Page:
Nepal Airlines seeks Rs 5b to buy 6 Twin Otter planesNepal Airlines Corporation (NAC) has asked the government to make a Rs5 billion equity investment in order to raise money to buy six Viking Air DHC6-400 Twin Otter aircraft.
Nepal Airlines Corporation (NAC) has asked the government to make a Rs5 billion equity investment in order to raise money to buy six Viking Air DHC6-400 Twin Otter aircraft.
“We have planned to mobilize the equity investment to procure six Short Takeoff and Landing (STOL) aircraft,” said Sugat Ratna Manandhar, managing director of NAC. “This is the first installment of the Rs20 billion that we have sought from the government to raise NAC’s paid-up capital to support its financial restructuring plan.”
The proposal has been sent to the Finance Ministry even though it has not been approved by the NAC board of directors. The Twin Otters are expected to cost $7 million each.
On Friday, Tourism Minister Rabindra Adhikari told Parliament that NAC would procure six Twin Otter aircraft within the next six months. Accordingly, the corporation has invited bids from pilot recruiting companies to supply pilots on a contract basis.
The national flag carrier requires 21 captains to fly the Twin Otters. The captains will be asked to sign contracts of one to five years.
Recently, a committee formed by NAC’s management had recommended buying six new Twin Otter aircraft to serve the domestic sector.
The corporation plans to purchase Twin Otter aircraft to expand its remote area services as it has not been able to fly its four Chinese-made Y12e aircraft due to varied problems like regulatory limits and a shortage of pilots to fly them.
Two of the four 17-seater aircraft were brought in 2014 to serve remote mountain airfields. However, NAC has not conducted test flights to any mountain airfield. The aircraft are being used to serve the Pokhara and Simara sectors only.
The Twin Otter made its first appearance in Nepal in 1971 as a replacement for the DC-3 Dakota, the workhorse of the then Royal Nepal Airlines Corporation. The sturdy Twin Otter was instrumental in opening up Nepal’s mountainous hinterlands, and provided a vital transportation lifeline to remote communities.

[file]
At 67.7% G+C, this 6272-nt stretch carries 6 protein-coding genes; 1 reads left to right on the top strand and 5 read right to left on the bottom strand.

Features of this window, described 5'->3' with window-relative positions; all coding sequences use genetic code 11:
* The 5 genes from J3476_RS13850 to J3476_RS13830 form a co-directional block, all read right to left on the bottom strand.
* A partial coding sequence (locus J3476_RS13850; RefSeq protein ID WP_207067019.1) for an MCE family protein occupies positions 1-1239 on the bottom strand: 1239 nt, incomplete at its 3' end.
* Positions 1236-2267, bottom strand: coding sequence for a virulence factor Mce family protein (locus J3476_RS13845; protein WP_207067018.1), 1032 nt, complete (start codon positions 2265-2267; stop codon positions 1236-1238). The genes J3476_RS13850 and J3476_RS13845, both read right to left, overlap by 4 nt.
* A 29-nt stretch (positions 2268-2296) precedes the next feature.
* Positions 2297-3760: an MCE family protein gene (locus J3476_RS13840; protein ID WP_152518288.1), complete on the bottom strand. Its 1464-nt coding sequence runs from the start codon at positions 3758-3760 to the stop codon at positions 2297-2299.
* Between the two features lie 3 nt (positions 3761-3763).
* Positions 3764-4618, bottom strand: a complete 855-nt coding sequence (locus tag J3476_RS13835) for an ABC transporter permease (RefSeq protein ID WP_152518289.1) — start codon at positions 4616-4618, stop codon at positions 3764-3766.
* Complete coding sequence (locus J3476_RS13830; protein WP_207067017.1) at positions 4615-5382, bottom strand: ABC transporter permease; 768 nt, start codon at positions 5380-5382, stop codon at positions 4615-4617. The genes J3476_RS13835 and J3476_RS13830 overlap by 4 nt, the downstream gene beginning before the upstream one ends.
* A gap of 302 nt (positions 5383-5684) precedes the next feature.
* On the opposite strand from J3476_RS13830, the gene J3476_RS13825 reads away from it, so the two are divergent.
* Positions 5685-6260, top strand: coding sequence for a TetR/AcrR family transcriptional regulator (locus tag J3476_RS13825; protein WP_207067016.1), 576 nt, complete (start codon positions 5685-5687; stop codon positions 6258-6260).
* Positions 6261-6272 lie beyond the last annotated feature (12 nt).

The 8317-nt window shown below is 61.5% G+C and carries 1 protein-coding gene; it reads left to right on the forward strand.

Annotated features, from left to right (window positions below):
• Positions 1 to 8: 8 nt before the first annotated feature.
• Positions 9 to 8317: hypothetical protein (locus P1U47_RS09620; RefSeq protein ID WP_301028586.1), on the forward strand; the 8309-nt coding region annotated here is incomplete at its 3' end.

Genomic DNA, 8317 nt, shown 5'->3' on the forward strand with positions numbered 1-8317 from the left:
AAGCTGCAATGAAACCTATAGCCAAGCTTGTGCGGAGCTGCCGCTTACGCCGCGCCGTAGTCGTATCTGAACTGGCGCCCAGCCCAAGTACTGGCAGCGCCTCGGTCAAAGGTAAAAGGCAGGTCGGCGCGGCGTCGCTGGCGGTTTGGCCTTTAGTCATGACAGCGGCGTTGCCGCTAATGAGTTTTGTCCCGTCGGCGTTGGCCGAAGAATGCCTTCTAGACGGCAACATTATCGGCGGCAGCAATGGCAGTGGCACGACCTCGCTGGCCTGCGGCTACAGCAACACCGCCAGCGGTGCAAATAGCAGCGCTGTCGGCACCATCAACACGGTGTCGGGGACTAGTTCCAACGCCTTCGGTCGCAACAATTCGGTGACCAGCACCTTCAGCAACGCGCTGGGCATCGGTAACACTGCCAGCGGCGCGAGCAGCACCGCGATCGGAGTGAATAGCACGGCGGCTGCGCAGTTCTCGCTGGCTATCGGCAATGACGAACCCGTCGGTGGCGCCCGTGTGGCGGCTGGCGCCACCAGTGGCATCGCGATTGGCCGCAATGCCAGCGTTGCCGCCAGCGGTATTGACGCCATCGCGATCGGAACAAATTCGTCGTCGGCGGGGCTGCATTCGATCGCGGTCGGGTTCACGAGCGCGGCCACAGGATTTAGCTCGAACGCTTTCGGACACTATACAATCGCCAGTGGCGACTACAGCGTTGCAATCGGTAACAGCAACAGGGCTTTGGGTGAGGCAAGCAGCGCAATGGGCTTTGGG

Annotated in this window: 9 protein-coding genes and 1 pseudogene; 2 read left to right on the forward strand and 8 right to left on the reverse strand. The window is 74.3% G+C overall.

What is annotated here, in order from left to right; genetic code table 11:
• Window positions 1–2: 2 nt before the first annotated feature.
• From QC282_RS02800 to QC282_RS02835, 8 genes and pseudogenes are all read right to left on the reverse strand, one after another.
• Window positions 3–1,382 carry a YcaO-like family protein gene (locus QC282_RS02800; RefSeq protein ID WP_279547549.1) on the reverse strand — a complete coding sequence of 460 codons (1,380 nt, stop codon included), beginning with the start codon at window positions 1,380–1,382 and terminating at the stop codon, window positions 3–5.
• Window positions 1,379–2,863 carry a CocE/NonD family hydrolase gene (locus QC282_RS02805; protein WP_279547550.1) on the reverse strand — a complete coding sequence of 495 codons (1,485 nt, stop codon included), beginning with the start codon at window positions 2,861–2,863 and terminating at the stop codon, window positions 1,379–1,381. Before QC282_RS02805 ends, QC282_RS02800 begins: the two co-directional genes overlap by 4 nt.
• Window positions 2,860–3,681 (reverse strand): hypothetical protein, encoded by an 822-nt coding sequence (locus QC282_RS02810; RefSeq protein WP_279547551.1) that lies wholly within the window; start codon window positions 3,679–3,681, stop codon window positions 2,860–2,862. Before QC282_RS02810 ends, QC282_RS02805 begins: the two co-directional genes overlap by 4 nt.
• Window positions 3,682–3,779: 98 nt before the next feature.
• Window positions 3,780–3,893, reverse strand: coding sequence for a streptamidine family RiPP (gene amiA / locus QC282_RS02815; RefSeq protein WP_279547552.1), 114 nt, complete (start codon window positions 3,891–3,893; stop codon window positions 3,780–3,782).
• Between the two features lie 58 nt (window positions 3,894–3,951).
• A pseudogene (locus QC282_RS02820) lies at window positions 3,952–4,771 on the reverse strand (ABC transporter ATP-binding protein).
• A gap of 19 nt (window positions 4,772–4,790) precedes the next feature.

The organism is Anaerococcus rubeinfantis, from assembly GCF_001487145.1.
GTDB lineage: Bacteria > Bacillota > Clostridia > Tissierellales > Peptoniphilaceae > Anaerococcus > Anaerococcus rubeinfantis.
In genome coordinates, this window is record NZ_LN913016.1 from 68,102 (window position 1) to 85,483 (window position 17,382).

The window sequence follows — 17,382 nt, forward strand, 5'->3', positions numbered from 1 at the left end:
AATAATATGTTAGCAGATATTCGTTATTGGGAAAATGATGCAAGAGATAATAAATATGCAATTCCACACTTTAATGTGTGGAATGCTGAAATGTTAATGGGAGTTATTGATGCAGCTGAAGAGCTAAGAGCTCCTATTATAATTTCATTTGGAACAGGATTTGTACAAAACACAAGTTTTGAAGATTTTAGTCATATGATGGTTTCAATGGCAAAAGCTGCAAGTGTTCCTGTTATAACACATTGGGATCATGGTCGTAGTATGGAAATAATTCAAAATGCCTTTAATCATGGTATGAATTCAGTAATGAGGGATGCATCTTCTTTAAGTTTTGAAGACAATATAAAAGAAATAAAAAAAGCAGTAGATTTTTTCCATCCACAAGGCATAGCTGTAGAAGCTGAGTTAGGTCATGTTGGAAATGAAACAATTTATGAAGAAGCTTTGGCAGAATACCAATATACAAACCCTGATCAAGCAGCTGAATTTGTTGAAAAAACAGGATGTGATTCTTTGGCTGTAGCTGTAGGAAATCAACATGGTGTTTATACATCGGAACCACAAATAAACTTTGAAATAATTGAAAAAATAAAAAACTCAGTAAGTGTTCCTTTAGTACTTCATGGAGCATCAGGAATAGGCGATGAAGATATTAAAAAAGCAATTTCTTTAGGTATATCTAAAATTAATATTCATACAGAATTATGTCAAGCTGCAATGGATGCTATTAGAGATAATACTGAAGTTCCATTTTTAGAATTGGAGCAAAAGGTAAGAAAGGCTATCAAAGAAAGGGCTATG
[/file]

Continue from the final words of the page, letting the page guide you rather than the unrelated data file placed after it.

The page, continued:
The de Havilland Canada DHC-6 Twin Otter, currently marketed as the Viking Air DHC-6 Twin Otter, is a Canadian 19-passenger STOL utility aircraft developed by de Havilland Canada and is currently produced by Viking Air.
In 2005, Viking purchased the Type Certificates for all of the out-of-production de Havilland aircraft, including the Twin Otter. After an extensive market analysis was conducted, it was determined that an overwhelming demand existed to bring the Twin Otter back into production, thus the Viking Series 400 Twin Otter Production Programme was announced in 2007.
The first production aircraft was delivered in 2010. In Nepal, private carrier Tara Air is the first customer of the Viking plane.
NAC has said that it has enough manpower, like engineers and pilots, to fly the DHC-6 Twin Otter.
The carrier’s move comes at a time when demand for air transport service has gone up sharply in remote areas. The corporation said that it is their social obligation to fly to remote areas, although the potential of service expansion to far-flung destinations is yet to be fully tapped by private airlines.
The national flag carrier’s domestic fleet consists of nine planes, including three vintage Twin Otters. During its heyday, NAC used to operate 18 aircraft—12 Twin Otters, three Avros and three Pilatus Porters—on domestic routes. Between 1972 and 1979, the Canadian International Development Agency donated seven Twin Otters to NAC.